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|March 4, 2000|
India face uphill battlePrem Panicker
South Africa, rather unexpectedly, choose to bat out the day rather than apply a closure. And ended play on day three, 314 ahead on the first innings with Mark Boucher and Allan Donald at the crease, and Nantie Howard to follow.
By not applying the closure at the fall of Jacques Kallis' wicket, South Africa could, unwittingly, have done India a favour. When Kallis fell, the 5th batsman in the top six to go past the 50, the second to go past 90 and fail to reach the 100, the score read 441/6. Hansie Cronje, Shaun Pollock, Mark Boucher and Allan Donald batted out a further 17 overs, never looking quite convincing, and added 31 more to the total -- 31 runs that in context of the game situation didn't mean much anyway.
Made one wonder what the situation would have been had SA applied the closure and sent down 10, 12 overs at the tired Indians towards close on the day. A wicket? Two? And the rest of the night for the remaining batsmen to stew under the pressure?
The counter argument could be that South Africa are sitting in a pretty situation, knowing that they have ensured that they have won this series (this game can go only one of two ways, either a South African win or a more unlikely draw), and can therefore afford to grind the opposition down.
In any case, that is how the game stood at the end of day three. A day on which, for the most part, nothing went the way of the fielding side.
Play started with Cullinan slashing Srinath just wide of Azhar at second slip in the first over of the day, and getting to his 50 with a fortuitous four -- a birthday gift for the man who turned 33 on the day. Cullinan, still batting with Niky Boje as runner, didn't last long however, pushing away from his body at a fullish length ball from Kumble for Wasim Jaffer at short square leg to show good presence of mind. The ball was lobbing high overhead, there was little chance of him grasping it, so Jaffer jumped, palmed the ball up, then grabbed it as it came back down.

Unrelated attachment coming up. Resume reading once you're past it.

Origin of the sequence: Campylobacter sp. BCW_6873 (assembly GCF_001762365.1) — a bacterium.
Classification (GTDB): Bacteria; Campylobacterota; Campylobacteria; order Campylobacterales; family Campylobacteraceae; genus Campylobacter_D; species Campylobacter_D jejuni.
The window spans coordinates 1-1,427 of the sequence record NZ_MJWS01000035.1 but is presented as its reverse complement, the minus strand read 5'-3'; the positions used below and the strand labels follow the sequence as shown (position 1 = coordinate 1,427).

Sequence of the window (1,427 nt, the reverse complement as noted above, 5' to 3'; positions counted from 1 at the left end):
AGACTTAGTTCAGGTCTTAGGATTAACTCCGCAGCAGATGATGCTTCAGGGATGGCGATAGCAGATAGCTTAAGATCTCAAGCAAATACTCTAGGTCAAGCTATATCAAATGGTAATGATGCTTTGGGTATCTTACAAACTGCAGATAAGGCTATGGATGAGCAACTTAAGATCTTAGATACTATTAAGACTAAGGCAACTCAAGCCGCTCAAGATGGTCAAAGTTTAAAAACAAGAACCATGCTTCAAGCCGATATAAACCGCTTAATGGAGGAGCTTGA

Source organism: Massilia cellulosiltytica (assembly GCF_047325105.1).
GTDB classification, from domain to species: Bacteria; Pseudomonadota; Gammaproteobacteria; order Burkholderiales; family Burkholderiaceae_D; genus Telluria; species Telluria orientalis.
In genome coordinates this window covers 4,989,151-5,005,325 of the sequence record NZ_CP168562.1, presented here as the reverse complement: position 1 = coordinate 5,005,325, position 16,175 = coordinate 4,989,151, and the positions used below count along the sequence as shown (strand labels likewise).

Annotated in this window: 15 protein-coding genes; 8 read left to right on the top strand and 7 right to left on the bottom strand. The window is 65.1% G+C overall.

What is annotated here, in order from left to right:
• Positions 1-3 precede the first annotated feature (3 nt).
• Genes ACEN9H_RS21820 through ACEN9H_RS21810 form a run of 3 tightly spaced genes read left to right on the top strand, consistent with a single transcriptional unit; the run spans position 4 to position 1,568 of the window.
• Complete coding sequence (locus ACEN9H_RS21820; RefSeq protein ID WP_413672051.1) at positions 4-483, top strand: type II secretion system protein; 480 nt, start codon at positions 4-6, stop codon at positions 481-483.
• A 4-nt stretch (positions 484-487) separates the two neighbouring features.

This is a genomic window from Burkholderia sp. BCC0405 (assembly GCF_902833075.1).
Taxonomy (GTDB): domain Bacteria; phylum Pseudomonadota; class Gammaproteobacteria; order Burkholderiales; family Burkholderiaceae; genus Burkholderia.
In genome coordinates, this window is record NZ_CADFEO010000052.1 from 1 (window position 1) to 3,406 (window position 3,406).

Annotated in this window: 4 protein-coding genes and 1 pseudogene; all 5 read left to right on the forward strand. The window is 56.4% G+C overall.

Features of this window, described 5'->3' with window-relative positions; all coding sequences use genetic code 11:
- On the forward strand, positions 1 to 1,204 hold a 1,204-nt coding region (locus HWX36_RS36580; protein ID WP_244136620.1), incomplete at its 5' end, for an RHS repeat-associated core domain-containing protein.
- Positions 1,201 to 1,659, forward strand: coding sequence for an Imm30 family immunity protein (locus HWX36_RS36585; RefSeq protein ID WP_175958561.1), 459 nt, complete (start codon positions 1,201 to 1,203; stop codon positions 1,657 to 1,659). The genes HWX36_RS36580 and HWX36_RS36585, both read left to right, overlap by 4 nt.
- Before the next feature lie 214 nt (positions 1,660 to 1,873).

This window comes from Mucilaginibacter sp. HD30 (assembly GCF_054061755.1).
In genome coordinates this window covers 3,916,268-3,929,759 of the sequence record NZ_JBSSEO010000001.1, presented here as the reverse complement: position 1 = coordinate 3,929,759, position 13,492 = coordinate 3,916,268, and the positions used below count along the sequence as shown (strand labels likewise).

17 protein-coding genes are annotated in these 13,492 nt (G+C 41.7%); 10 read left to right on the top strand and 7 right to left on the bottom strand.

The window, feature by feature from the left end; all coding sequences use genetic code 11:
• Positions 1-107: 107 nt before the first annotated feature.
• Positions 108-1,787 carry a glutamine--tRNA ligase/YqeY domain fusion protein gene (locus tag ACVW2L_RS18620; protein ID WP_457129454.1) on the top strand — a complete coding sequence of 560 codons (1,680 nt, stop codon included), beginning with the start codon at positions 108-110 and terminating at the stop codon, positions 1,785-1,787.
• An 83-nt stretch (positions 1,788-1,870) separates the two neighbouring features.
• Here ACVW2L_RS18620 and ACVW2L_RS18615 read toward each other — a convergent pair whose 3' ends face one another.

South Africa effected a tactical change in the batting lineup -- and in the process, showed the value of backroom strategy. Having noticed that the Indian spinners, especially Kumble the spearhead, was having problems bowling to left-handers, South Africa promoted Lance Klusener ahead of Hansie Cronje in the batting lineup. And Klusener, after a rather tempestuous beginning marked by some neck or nothing swipes at the spinners, settled into the pure batsman's role, to blunt the Indian attack with a combination of patient defence and full-blooded strokeplay while Jacques Kallis, for the second day running, displayed incredible application in keeping his end going.
The morning session belonged entirely to the batting side, despite the loss of Cullinan. 90 runs were put up, the scoring speed was brisk, and India was increasingly forced on the defensive. Adding to the fielding side's woes were the fact that neither Chopra nor Karthik hit their straps, with the result that Kumble went largely unsupported.
Post lunch play brought about a change, in the bowling of Karthik. And, more to the point, in the way Tendulkar handled the young left arm spinner. In the morning session, Sachin was seen talking to Karthik after virtually every ball, and the result was a confused, uncertain display. Worse, after Klusener thumped him for a couple of fours, the Indian think tank out in the middle reverted to the ploy of using Karthik as a defensive bowler, having him go over the wicket and pitch well outside leg stump.
Post lunch, the youngster was given his head, and allowed to bowl without constant advice. And at once, he slipped into a lovely line and length and began troubling the batsmen with changes in angle, loop, flight and lots of turn. And Kumble at the other end, finding some support for once, promptly hit his own rhythm and batting suddenly looked a lot more difficult.
Umpire Russell Tiffin, who had a pretty ordinary day today, made the first of three glaring errors when Klusener, with his personal score on 35, touched an off break from Tendulkar through to Mongia behind the stumps. The appeal was turned down, and the batsman had a reprieve.
20 runs later, Karthik decieved Kallis with a lovely arm ball that shot through straight outside off, took the thick inner edge, and Mongia, standing far too erect, failed to get down in time to take the low chance. The score then, 351/4.
Karthik again, looping one in from wide of the crease, then turning it back away from the right-handed Kallis, found the high part of the bat for a clear edge through to the keeper. Huge appeal, and Tiffin yet again failed to give the decision, despite the very clear edge. Score at the time, 375/4.